In Everyday Utopia (Simon & Schuster, May), Ghodsee surveys the history of utopian experiments and calls for a renewed commitment to envisioning a better world.
Why is utopian thinking so crucial in this moment?
I think the experience of the pandemic lockdowns and the sudden upheaval of our everyday lives also created an opportunity to realize how much of the routines of our daily lives were merely matters of social convention, rather than the way that things have to be. Companies that used to totally refuse the idea of remote work suddenly allowed all their employees to work from home. People raising their children in the nuclear family, in single-family homes, suddenly formed pandemic pods with family, friends, neighbors—anybody they could get to share childcare and homeschooling responsibilities. So right now, we’re in this incredibly plastic moment in time, and we need to seize the opportunity to do more social dreaming before our societies revert to their own sclerotic ways.
What is “family expansionism,” and how can it help support parents, caregivers, children, and others?
I use that term to mean that we have to expand our definition of family to include a wider network of kin and non-kin relations. Given that this thing called the family is the ultimate backup plan when capitalism chokes, or when there’s a pandemic, or when there’s some natural disaster, we immediately shove care and responsibility for the raising of children and all sorts of labor into the home. If we can expand the definition of what that home contains, I think we’ll all be much happier and healthier and more resilient in the face of a lot of future challenges.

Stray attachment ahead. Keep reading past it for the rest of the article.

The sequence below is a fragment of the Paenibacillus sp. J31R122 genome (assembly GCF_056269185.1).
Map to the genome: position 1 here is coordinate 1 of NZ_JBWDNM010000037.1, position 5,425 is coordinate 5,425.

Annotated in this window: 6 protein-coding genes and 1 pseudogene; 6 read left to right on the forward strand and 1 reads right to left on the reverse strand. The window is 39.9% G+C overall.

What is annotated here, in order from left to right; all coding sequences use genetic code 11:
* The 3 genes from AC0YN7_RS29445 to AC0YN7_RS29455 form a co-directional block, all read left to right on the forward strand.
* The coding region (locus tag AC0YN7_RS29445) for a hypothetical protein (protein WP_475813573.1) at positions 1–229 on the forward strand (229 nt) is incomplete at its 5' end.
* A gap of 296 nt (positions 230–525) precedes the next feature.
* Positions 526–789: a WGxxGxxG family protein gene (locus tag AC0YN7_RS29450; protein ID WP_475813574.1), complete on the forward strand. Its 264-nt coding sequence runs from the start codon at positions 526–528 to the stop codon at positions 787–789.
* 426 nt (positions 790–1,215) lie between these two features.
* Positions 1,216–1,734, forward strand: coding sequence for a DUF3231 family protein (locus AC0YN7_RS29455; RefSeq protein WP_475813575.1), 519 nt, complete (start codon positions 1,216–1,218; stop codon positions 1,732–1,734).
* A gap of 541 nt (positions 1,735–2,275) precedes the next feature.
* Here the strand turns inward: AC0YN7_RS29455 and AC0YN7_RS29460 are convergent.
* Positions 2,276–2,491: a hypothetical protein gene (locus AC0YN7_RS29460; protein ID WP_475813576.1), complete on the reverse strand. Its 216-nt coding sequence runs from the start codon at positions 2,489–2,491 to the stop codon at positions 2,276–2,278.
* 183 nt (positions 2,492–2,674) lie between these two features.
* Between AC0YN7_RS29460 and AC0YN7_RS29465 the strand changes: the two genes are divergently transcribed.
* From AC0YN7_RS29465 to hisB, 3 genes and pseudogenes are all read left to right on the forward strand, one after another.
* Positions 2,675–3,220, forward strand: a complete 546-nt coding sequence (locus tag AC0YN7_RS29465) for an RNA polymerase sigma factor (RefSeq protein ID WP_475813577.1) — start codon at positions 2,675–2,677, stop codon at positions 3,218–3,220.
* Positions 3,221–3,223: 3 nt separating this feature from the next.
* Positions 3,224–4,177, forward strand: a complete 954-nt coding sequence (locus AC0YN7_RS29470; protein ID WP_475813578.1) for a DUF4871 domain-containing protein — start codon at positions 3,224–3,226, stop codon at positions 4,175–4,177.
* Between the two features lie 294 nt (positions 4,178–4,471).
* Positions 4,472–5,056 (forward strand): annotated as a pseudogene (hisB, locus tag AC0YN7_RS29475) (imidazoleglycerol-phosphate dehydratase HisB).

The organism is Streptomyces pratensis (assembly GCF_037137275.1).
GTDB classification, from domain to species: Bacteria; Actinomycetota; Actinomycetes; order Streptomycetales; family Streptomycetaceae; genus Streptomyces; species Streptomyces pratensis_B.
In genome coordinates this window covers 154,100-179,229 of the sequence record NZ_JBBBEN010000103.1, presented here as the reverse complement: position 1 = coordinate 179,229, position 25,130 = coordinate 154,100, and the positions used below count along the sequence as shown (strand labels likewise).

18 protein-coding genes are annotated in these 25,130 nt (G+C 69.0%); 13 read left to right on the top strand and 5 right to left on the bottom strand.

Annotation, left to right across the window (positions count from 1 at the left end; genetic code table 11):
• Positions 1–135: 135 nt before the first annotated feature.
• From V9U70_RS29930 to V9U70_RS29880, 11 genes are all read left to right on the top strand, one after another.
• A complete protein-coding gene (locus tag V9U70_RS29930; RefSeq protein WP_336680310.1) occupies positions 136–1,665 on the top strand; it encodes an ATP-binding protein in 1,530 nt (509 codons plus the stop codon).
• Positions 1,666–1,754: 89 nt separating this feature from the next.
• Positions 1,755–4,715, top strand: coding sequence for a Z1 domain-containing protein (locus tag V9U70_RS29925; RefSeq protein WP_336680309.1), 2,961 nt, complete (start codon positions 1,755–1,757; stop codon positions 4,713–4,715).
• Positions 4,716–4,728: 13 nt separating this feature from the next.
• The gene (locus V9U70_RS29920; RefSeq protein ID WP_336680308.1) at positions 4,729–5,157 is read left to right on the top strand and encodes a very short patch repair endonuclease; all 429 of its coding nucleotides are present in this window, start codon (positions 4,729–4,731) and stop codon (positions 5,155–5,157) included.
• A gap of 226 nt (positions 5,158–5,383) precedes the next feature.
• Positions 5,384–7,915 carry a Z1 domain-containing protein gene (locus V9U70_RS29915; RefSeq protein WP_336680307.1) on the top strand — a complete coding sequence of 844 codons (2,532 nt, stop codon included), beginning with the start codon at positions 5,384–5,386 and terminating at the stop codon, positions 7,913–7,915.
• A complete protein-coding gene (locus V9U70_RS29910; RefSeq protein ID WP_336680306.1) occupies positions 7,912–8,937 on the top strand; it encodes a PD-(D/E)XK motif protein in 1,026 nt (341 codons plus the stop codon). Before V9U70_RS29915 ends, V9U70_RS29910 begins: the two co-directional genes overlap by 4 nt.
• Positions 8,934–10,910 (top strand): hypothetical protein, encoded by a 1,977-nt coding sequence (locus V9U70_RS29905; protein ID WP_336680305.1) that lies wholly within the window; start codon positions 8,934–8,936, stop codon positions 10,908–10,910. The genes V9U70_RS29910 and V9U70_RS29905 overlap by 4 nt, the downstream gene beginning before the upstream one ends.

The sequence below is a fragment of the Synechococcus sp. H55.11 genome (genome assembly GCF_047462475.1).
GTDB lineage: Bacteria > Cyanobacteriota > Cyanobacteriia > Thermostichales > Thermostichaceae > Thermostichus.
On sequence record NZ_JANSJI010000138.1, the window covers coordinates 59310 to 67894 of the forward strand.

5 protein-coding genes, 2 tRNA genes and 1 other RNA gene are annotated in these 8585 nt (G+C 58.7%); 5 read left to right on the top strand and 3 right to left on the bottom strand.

Which utopian proposals or communities fascinated you the most?
Last summer I visited Campus Galli, near the border between Germany and Switzerland, where a group of experimental archaeologists are trying build a full-scale replica of the ninth-century Plan of St. Gall, which is a utopian imagining of what the perfect Benedictine monastery would have looked like. What is so cool about these people is that they’re doing it all using the methods and materials that would have been available in that geographic region in the Middle Ages. They make their own wooden dowels, which they use instead of nails. Instead of glass, they have windows made of this really thin translucent white leather. Many of them had given up good professional positions in Germany. They will die before this Benedictine cloister is ever finished, so they’re working on something they know they will never see the end of, and the process of building this community really bound them together in fascinating and interesting ways. They were so excited, and so happy. Every person I spoke to exuded a kind of purpose. They were doing something they thought would benefit humanity.